49. One of the problems with hedge funds is that they are changing so rapidly. If you have the balance sheet that closed business last night, by 11 A.M. this morning, that won’t tell you very much about what they’re doing.
  50. People don’t realize that we cannot forecast the future. What we can do is have probabilities of what causes what, but that’s as far as we go. And I’ve had a very successful career as a forecaster, starting in 1948 forward. The number of mistakes I have made are just awesome. There is no number large enough to account for that.
  51. Protectionism will do little to create jobs and if foreigners retaliate, we will surely lose jobs.
  52. Putin probably, almost certainly, thinks that one of the great disasters of the 20th century was the demise of the Soviet Union. It’s very obvious that he’s trying to work its way back and maintain something similar to that sort of institution.
  53. Revolutions are something you see only in retrospect.
  54. Since 1948 I have spent every single day thinking how the economic and political worlds have changed.
  55. The United States can pay any debt it has because we can always print money to do that. So there is zero probability of default.
  56. The central focus of what we are doing at the Fed is to keep inflation from accelerating – and preferably decelerating.
  57. The culture of Greece is not the same as the culture of Germany, and to fuse them into a single unit is extremely difficult.
  58. The only thing that was economic, I might say, about my music career, aside from the fact that I did everybody’s tax returns in the band, was the decision I made to leave the music business on economic grounds.
  59. The only way to have several currencies from divergent nations lumped together is if they are culturally close, such as Germany, the Netherlands and Austria. If they aren’t, it simply can’t continue to work.
  60. The only way you get economic progress, real standards of living moving higher, is to have the savings of the society continuously invested in the cutting-edge technologies. And those technologies which are obsolescent get dropped out.
  61. The person I liked the best was Gerald R. Ford. He was the most decent man in politics I ever had any relationships with.
  62. The problem is you cannot have free global trade with highly restrictive, regulated domestic markets.
  63. The purpose of a politician is to be a leader. A politician has to lead. Otherwise he’s just a follower.
  64. The true measure of a career is to be able to be content, even proud, that you succeeded through your own endeavors without leaving a trail of casualties in your wake.
  65. The very nature of finance is that it cannot be profitable unless it is significantly leveraged… and as long as there is debt, there can be failure and contagion.
  66. There are winners and there are losers. And as much as we would like to help the losers, if we do it in the way that directs the limited capital of the society to support the low-productivity parts of the economy, it means that the rest of the economy – our overall standard of living – will not rise as much as it could.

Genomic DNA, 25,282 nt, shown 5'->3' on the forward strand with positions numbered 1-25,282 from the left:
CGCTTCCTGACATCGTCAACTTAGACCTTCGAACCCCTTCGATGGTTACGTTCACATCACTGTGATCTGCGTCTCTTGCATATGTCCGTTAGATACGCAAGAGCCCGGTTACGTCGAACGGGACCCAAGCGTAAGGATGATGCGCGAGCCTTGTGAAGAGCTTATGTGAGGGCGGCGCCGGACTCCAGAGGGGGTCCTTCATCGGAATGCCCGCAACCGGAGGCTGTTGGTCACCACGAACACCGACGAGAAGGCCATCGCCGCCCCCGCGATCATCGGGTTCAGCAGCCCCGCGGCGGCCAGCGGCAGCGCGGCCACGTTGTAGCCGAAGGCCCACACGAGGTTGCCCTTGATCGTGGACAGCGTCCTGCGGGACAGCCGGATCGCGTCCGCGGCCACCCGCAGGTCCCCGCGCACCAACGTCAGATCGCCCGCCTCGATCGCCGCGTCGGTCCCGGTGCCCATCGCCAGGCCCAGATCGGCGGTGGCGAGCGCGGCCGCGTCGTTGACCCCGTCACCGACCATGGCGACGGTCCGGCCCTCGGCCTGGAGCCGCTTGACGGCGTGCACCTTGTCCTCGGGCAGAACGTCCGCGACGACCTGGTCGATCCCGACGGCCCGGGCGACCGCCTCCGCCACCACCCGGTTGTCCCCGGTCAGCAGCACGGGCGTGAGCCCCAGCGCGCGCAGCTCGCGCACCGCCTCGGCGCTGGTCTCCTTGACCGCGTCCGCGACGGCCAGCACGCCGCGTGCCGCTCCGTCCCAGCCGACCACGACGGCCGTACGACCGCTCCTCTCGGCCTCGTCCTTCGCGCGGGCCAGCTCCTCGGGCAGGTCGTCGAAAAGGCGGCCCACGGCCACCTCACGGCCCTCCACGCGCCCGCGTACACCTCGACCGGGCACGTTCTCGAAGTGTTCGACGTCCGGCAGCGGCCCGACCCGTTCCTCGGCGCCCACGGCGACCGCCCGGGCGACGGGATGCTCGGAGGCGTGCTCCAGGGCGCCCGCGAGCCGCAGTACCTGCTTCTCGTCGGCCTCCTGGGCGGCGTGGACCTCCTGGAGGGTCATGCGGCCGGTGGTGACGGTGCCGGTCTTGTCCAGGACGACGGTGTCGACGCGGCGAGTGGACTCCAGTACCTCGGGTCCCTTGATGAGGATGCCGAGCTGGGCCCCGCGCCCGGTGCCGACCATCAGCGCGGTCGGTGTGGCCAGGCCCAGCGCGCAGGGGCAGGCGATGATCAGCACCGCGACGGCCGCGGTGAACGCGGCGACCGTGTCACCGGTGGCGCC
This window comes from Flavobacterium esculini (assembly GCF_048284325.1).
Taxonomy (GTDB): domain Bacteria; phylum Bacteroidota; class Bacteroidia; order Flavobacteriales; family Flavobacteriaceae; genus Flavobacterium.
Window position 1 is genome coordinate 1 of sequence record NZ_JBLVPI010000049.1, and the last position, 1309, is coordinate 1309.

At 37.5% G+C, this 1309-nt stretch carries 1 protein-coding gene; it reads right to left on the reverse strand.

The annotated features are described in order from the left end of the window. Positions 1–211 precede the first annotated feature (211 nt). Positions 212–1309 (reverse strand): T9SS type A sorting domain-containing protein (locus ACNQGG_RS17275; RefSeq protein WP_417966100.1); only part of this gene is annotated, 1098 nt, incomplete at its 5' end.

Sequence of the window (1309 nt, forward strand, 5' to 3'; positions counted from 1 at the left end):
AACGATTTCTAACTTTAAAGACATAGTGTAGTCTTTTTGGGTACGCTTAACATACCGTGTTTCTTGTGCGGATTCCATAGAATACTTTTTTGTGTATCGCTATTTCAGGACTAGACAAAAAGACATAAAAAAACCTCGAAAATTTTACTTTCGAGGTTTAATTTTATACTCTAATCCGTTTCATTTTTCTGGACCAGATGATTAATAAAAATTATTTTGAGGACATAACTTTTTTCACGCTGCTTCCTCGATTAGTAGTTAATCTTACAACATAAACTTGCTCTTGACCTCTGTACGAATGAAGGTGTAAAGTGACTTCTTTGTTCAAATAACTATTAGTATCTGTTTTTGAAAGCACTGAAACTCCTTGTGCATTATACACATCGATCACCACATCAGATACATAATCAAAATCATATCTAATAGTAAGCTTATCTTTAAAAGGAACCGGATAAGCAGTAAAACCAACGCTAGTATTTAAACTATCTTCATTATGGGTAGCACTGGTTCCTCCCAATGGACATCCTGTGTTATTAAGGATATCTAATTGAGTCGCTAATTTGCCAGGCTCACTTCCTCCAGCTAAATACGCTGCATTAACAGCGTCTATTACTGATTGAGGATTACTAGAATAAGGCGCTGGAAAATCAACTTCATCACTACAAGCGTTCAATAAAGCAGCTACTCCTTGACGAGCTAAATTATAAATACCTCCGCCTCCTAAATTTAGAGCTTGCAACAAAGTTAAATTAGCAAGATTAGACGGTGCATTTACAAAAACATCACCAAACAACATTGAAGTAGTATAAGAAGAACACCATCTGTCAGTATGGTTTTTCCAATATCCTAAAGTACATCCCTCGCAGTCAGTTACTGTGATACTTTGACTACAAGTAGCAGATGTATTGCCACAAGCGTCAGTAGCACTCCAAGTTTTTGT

67. There is a huge number of people outside our borders who would love to come here. In fact, many of them come here, get well educated, and then are required to leave… This is a factor in income inequality.
  68. There is a limit to how much the United States Treasury can borrow.
  69. There’s no other job in public life that is like chairman of the Fed.
  70. To succeed, you will soon learn, as I did, the importance of a solid foundation in the basics of education – literacy, both verbal and numerical, and communication skills.
  71. Unless you are willing to compromise, society cannot live together.
  72. We need, in effect, to make the phantom ‘lock-boxes’ around the trust fund real.
  73. We really can’t forecast all that well, and yet we pretend that we can, but we really can’t.
  74. We’re a democratic society. Shutting down the government should not be on the agenda.
  75. What I see in the corporate sector is very clearly an issue of a major shortfall in the issue of, what some people call confidence, but whatever you want to call it. Clearly people are looking out in the very distant future and they are saying that it is too complex.
  76. What a sound money system does is to stabilize all the elements in it, and reduces the uncertainty that people confront. And the one thing all human beings do when they are confronted with uncertainty is pull back, withdraw, disengage, and that means economic activity, which is really dealing with people, just goes straight down.
  77. Whatever you tax, you get less of.
  78. When you go back and look at American history, it’s not terribly different from Canadian history. If you weren’t self-reliant on the prairie, you wouldn’t survive.
  79. You have to really stretch your imagination to infer what the intrinsic value of Bitcoin is. I haven’t been able to do it. Maybe somebody else can.